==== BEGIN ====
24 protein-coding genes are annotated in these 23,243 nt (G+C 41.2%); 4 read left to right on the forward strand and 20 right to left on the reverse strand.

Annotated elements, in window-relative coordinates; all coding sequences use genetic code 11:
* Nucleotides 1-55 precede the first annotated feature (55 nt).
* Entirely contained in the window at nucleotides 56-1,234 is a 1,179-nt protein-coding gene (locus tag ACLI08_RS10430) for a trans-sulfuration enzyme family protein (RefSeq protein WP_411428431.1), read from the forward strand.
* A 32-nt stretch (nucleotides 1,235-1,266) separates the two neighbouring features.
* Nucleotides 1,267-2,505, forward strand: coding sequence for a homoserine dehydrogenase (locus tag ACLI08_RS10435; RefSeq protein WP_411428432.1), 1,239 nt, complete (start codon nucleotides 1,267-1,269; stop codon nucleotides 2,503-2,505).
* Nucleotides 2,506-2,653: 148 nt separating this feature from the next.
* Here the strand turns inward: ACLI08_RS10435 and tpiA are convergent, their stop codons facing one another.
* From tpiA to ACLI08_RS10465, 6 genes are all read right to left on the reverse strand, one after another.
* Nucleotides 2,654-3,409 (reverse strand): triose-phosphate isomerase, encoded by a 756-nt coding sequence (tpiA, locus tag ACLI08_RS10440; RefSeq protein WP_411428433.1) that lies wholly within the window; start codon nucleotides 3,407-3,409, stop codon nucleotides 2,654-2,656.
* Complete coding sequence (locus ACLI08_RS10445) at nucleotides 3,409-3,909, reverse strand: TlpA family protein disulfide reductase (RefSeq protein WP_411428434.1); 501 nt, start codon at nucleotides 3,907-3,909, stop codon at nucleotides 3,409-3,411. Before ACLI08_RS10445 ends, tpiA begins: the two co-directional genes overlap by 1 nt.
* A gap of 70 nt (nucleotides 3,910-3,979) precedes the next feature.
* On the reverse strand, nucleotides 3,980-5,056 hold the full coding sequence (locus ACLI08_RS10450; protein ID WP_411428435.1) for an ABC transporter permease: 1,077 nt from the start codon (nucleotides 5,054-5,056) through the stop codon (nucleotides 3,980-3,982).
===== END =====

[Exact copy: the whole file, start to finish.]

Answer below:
24 protein-coding genes are annotated in these 23,243 nt (G+C 41.2%); 4 read left to right on the forward strand and 20 right to left on the reverse strand.

Annotated elements, in window-relative coordinates; all coding sequences use genetic code 11:
* Nucleotides 1-55 precede the first annotated feature (55 nt).
* Entirely contained in the window at nucleotides 56-1,234 is a 1,179-nt protein-coding gene (locus tag ACLI08_RS10430) for a trans-sulfuration enzyme family protein (RefSeq protein WP_411428431.1), read from the forward strand.
* A 32-nt stretch (nucleotides 1,235-1,266) separates the two neighbouring features.
* Nucleotides 1,267-2,505, forward strand: coding sequence for a homoserine dehydrogenase (locus tag ACLI08_RS10435; RefSeq protein WP_411428432.1), 1,239 nt, complete (start codon nucleotides 1,267-1,269; stop codon nucleotides 2,503-2,505).
* Nucleotides 2,506-2,653: 148 nt separating this feature from the next.
* Here the strand turns inward: ACLI08_RS10435 and tpiA are convergent, their stop codons facing one another.
* From tpiA to ACLI08_RS10465, 6 genes are all read right to left on the reverse strand, one after another.
* Nucleotides 2,654-3,409 (reverse strand): triose-phosphate isomerase, encoded by a 756-nt coding sequence (tpiA, locus tag ACLI08_RS10440; RefSeq protein WP_411428433.1) that lies wholly within the window; start codon nucleotides 3,407-3,409, stop codon nucleotides 2,654-2,656.
* Complete coding sequence (locus ACLI08_RS10445) at nucleotides 3,409-3,909, reverse strand: TlpA family protein disulfide reductase (RefSeq protein WP_411428434.1); 501 nt, start codon at nucleotides 3,907-3,909, stop codon at nucleotides 3,409-3,411. Before ACLI08_RS10445 ends, tpiA begins: the two co-directional genes overlap by 1 nt.
* A gap of 70 nt (nucleotides 3,910-3,979) precedes the next feature.
* On the reverse strand, nucleotides 3,980-5,056 hold the full coding sequence (locus ACLI08_RS10450; protein ID WP_411428435.1) for an ABC transporter permease: 1,077 nt from the start codon (nucleotides 5,054-5,056) through the stop codon (nucleotides 3,980-3,982).